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  4. William Furr

    Reads like car industry propaganda designed to scare people off of bicycles. I guess I shouldn’t be surprised.

    Shame the result was the virtual elimination of people on bicycles in the US aside from recreation on protected paths. These same scenarios could just as easily have been used to control and limit automobile speeds and usage. Almost every one of those drivers should have lost their license at a bare minimum and in many cases been sent to prison.

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  5. Brian Gonigal

    Wow, usually you have to watch read or watch a piece of 1930′s anti-marijuana propaganda to get this kind of hysteria, over-reaction and exaggeration of the consequences (according to this pamphlet, bicycle mishaps that *don’t* result in instant death or crippling for life are quite rare). It’s really hard not to come away from this with the strong impression that for some unfathomable reason someone was trying to terrify kids into never, ever getting on a bicycle to begin with. Was some crazy Fundamentalist preacher back then shouting that they were “tools of the Devil” or something?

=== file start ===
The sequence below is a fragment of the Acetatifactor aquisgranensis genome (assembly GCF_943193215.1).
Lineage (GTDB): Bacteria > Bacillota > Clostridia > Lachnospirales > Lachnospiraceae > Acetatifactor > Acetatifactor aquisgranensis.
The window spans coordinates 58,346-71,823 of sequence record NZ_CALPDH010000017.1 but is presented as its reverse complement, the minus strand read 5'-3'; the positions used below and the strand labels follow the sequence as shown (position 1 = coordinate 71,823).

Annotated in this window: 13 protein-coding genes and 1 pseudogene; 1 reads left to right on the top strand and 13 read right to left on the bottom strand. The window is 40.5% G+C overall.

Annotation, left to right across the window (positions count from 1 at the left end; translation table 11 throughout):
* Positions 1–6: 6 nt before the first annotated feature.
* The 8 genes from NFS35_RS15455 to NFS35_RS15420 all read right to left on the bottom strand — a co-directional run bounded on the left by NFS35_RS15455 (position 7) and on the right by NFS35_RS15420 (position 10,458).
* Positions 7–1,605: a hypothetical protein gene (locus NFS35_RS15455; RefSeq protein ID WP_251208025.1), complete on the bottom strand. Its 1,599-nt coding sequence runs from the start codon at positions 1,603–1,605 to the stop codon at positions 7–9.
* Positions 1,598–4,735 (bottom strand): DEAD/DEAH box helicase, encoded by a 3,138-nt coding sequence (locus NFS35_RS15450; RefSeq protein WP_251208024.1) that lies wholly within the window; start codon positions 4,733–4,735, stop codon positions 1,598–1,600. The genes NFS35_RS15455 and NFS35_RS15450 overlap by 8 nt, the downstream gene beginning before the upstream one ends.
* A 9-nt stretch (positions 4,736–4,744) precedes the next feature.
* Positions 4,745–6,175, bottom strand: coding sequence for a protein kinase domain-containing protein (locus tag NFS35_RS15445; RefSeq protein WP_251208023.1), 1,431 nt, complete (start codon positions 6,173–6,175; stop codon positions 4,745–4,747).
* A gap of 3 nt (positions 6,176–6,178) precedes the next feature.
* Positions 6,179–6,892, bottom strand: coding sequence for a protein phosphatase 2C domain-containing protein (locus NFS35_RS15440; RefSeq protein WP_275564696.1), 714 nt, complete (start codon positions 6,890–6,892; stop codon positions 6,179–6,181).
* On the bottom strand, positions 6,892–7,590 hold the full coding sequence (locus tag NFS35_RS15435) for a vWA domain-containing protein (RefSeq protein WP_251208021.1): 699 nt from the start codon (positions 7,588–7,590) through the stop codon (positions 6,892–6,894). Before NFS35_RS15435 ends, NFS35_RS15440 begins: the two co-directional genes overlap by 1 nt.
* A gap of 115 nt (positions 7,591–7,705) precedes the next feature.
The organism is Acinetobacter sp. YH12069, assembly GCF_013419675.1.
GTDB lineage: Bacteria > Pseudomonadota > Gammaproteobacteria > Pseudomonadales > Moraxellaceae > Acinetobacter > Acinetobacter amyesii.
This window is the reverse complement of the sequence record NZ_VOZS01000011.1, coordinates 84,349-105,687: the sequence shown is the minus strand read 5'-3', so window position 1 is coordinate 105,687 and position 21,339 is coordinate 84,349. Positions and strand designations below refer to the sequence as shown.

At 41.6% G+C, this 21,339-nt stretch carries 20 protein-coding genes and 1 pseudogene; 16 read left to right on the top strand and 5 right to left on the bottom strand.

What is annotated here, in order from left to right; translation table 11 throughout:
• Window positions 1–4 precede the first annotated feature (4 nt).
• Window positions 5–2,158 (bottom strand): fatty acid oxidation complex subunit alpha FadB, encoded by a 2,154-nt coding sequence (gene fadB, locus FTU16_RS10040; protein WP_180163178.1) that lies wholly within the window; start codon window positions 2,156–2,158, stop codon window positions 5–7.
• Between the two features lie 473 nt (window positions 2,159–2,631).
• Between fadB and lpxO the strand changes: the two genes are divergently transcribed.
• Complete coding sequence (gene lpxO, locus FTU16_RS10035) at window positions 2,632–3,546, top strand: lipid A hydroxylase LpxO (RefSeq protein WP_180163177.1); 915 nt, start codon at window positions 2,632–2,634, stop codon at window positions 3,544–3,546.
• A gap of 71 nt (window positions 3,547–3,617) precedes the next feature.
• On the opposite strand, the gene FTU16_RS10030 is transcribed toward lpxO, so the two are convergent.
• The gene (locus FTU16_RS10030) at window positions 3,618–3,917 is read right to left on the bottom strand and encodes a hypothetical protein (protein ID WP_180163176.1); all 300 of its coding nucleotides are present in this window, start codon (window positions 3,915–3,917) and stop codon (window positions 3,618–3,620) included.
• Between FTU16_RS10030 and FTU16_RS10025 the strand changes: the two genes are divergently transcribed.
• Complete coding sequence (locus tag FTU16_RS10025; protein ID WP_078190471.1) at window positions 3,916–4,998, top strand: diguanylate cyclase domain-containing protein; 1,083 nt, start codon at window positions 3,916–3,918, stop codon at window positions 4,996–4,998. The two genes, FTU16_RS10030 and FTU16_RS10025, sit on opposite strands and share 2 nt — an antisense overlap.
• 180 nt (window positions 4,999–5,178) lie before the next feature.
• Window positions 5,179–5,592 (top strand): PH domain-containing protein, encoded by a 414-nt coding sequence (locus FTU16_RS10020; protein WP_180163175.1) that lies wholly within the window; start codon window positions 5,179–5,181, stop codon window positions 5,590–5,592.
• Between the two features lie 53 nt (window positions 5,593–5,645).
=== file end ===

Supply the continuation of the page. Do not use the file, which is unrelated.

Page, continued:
On a completely unrelated note, who in real life has *ever* referred to that vehicle as a “street transportation bus”?

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  6. Denny

    As a learning tool,these discriptions can make a young person more aware of their surroundings.
    A common sense lesson.

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  7. CJ

    @William Yes, every one of these fictional drivers should have faced consequences. It is an outrage that this government issued pamphlet on bicycling didn’t address the punishments these cartoon drivers received. IF ANY.